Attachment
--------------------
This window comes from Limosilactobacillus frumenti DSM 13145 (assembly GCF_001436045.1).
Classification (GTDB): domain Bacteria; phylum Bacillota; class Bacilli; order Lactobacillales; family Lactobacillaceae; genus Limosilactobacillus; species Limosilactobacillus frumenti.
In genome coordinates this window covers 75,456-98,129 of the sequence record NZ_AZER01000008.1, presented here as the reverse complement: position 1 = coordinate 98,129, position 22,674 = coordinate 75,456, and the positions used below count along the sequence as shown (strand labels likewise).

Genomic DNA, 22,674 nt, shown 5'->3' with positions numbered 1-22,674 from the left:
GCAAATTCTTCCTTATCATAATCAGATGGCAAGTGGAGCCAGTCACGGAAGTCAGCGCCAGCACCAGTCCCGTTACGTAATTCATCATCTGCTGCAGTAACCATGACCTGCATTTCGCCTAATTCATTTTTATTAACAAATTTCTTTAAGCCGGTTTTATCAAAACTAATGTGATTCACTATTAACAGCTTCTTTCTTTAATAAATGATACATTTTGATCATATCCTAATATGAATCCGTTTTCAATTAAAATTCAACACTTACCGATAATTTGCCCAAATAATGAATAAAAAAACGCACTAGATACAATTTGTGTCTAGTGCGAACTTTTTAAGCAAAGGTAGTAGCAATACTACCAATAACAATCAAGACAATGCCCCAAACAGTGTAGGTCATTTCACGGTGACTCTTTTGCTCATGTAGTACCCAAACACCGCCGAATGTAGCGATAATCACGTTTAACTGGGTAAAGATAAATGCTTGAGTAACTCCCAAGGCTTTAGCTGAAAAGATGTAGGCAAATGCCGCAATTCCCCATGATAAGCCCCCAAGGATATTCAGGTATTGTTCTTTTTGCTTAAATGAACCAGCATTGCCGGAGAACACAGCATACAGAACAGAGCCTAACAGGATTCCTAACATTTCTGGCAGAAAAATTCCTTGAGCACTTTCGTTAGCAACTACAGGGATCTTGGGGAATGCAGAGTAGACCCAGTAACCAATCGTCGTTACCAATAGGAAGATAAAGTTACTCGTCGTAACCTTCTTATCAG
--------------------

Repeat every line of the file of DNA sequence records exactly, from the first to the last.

This window comes from Limosilactobacillus frumenti DSM 13145 (assembly GCF_001436045.1).
Classification (GTDB): domain Bacteria; phylum Bacillota; class Bacilli; order Lactobacillales; family Lactobacillaceae; genus Limosilactobacillus; species Limosilactobacillus frumenti.
In genome coordinates this window covers 75,456-98,129 of the sequence record NZ_AZER01000008.1, presented here as the reverse complement: position 1 = coordinate 98,129, position 22,674 = coordinate 75,456, and the positions used below count along the sequence as shown (strand labels likewise).

Genomic DNA, 22,674 nt, shown 5'->3' with positions numbered 1-22,674 from the left:
GCAAATTCTTCCTTATCATAATCAGATGGCAAGTGGAGCCAGTCACGGAAGTCAGCGCCAGCACCAGTCCCGTTACGTAATTCATCATCTGCTGCAGTAACCATGACCTGCATTTCGCCTAATTCATTTTTATTAACAAATTTCTTTAAGCCGGTTTTATCAAAACTAATGTGATTCACTATTAACAGCTTCTTTCTTTAATAAATGATACATTTTGATCATATCCTAATATGAATCCGTTTTCAATTAAAATTCAACACTTACCGATAATTTGCCCAAATAATGAATAAAAAAACGCACTAGATACAATTTGTGTCTAGTGCGAACTTTTTAAGCAAAGGTAGTAGCAATACTACCAATAACAATCAAGACAATGCCCCAAACAGTGTAGGTCATTTCACGGTGACTCTTTTGCTCATGTAGTACCCAAACACCGCCGAATGTAGCGATAATCACGTTTAACTGGGTAAAGATAAATGCTTGAGTAACTCCCAAGGCTTTAGCTGAAAAGATGTAGGCAAATGCCGCAATTCCCCATGATAAGCCCCCAAGGATATTCAGGTATTGTTCTTTTTGCTTAAATGAACCAGCATTGCCGGAGAACACAGCATACAGAACAGAGCCTAACAGGATTCCTAACATTTCTGGCAGAAAAATTCCTTGAGCACTTTCGTTAGCAACTACAGGGATCTTGGGGAATGCAGAGTAGACCCAGTAACCAATCGTCGTTACCAATAGGAAGATAAAGTTACTCGTCGTAACCTTCTTATCAG